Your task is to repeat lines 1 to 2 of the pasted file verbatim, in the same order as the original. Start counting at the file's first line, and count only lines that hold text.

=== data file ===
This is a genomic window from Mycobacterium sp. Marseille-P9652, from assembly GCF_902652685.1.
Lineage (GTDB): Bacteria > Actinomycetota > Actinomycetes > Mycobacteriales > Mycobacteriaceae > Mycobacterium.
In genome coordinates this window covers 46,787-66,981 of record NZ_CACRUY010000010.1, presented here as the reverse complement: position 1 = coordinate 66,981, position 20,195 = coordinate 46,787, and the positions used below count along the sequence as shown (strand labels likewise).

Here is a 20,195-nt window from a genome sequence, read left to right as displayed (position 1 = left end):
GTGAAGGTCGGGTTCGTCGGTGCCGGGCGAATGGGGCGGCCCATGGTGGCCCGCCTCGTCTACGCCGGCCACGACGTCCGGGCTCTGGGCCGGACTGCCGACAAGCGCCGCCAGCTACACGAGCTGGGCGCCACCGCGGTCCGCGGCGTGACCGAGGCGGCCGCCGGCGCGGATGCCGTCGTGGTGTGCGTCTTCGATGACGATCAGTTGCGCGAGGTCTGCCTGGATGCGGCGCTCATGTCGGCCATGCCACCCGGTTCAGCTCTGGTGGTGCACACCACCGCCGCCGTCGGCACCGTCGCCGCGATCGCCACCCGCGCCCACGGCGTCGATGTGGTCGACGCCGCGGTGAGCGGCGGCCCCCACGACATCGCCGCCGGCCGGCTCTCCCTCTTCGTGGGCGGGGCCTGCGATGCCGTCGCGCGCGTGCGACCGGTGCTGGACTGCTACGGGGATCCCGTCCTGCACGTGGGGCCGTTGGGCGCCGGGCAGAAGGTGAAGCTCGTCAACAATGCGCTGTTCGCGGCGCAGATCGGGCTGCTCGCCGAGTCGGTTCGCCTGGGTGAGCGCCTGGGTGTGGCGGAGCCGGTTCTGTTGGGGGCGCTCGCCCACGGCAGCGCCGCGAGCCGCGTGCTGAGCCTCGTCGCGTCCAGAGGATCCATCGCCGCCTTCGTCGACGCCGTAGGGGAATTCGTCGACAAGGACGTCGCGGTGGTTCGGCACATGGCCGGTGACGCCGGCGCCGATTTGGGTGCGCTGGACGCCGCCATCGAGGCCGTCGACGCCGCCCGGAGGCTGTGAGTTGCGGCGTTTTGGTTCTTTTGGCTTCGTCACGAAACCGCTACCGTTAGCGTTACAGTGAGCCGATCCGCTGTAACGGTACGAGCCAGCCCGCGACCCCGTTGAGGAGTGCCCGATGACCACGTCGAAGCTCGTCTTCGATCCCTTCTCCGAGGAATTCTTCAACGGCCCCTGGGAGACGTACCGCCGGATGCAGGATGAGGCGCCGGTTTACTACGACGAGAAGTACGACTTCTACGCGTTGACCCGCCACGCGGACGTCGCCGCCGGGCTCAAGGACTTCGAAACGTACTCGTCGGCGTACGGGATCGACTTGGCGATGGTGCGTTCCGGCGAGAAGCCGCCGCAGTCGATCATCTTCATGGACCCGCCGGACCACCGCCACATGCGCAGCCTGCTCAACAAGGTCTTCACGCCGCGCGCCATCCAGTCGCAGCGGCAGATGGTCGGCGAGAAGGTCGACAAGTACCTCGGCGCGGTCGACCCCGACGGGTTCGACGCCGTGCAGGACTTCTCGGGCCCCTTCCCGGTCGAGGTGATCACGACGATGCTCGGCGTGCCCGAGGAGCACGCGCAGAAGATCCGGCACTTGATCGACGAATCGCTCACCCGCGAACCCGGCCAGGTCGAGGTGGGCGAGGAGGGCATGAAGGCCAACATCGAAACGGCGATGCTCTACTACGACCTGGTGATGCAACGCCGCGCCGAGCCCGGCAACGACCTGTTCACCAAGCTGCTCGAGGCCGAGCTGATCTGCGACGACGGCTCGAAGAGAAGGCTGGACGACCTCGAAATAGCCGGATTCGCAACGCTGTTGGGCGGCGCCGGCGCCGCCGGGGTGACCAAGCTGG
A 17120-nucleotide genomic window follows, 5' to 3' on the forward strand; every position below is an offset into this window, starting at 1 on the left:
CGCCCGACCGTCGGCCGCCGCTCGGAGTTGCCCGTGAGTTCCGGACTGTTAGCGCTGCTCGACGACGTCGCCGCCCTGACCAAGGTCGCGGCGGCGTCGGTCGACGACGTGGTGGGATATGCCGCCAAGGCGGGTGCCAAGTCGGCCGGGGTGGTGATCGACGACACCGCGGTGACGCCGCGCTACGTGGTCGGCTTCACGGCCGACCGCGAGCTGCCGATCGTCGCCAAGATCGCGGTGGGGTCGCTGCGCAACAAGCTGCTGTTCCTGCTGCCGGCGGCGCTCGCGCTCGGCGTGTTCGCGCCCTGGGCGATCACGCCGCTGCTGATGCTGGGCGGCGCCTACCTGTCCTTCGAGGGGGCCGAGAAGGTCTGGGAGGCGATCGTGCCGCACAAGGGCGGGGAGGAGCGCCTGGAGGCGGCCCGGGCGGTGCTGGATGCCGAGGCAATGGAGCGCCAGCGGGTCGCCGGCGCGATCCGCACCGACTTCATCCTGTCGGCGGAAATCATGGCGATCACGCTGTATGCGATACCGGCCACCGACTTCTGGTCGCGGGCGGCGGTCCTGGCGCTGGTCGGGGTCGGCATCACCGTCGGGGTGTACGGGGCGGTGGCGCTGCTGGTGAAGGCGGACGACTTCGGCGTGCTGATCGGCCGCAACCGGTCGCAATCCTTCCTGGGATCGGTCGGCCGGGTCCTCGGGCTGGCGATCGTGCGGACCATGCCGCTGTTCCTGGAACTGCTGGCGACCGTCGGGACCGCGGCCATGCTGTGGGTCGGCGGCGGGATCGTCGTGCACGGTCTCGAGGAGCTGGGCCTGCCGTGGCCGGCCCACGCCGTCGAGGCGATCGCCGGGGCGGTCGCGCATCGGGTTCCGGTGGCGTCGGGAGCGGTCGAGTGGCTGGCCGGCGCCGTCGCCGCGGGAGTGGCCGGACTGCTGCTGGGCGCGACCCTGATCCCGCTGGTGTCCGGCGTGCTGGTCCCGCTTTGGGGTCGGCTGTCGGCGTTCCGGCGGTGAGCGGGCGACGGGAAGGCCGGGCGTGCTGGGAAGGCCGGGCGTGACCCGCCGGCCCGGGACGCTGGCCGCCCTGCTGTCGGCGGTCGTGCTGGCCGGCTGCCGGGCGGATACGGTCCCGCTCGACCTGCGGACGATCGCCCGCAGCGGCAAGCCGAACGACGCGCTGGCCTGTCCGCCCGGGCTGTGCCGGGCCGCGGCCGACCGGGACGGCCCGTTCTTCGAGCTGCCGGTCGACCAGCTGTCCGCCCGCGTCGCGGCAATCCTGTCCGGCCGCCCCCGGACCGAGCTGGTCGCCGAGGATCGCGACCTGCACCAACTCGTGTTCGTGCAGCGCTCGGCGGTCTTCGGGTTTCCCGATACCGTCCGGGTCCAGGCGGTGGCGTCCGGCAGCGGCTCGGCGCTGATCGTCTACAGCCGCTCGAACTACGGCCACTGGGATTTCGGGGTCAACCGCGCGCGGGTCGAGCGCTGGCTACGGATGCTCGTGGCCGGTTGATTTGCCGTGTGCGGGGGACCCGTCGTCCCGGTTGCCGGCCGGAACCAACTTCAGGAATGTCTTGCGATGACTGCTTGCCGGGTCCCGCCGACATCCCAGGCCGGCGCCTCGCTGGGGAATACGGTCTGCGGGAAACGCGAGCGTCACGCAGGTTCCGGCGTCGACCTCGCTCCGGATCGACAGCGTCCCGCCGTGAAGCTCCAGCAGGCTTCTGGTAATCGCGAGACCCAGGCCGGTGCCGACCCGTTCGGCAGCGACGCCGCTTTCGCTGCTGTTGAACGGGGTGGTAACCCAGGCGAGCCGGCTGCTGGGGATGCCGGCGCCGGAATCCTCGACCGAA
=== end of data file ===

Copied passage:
This is a genomic window from Mycobacterium sp. Marseille-P9652, from assembly GCF_902652685.1.
Lineage (GTDB): Bacteria > Actinomycetota > Actinomycetes > Mycobacteriales > Mycobacteriaceae > Mycobacterium.